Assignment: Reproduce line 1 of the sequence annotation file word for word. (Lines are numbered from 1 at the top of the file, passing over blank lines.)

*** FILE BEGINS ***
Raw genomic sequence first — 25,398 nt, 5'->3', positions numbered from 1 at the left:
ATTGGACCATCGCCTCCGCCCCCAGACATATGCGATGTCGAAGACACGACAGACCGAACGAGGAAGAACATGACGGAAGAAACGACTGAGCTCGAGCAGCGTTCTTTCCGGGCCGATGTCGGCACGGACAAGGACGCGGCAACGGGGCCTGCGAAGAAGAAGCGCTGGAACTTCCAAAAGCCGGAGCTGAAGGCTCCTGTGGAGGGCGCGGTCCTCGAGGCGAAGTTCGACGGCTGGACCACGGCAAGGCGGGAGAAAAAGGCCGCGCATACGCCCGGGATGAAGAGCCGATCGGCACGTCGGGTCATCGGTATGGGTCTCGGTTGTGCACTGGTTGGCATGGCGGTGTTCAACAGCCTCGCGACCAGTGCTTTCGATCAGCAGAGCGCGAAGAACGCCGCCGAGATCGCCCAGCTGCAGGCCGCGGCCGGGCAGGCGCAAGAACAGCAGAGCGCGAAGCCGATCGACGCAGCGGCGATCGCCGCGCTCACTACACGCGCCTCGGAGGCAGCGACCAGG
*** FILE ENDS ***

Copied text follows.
Raw genomic sequence first — 25,398 nt, 5'->3', positions numbered from 1 at the left: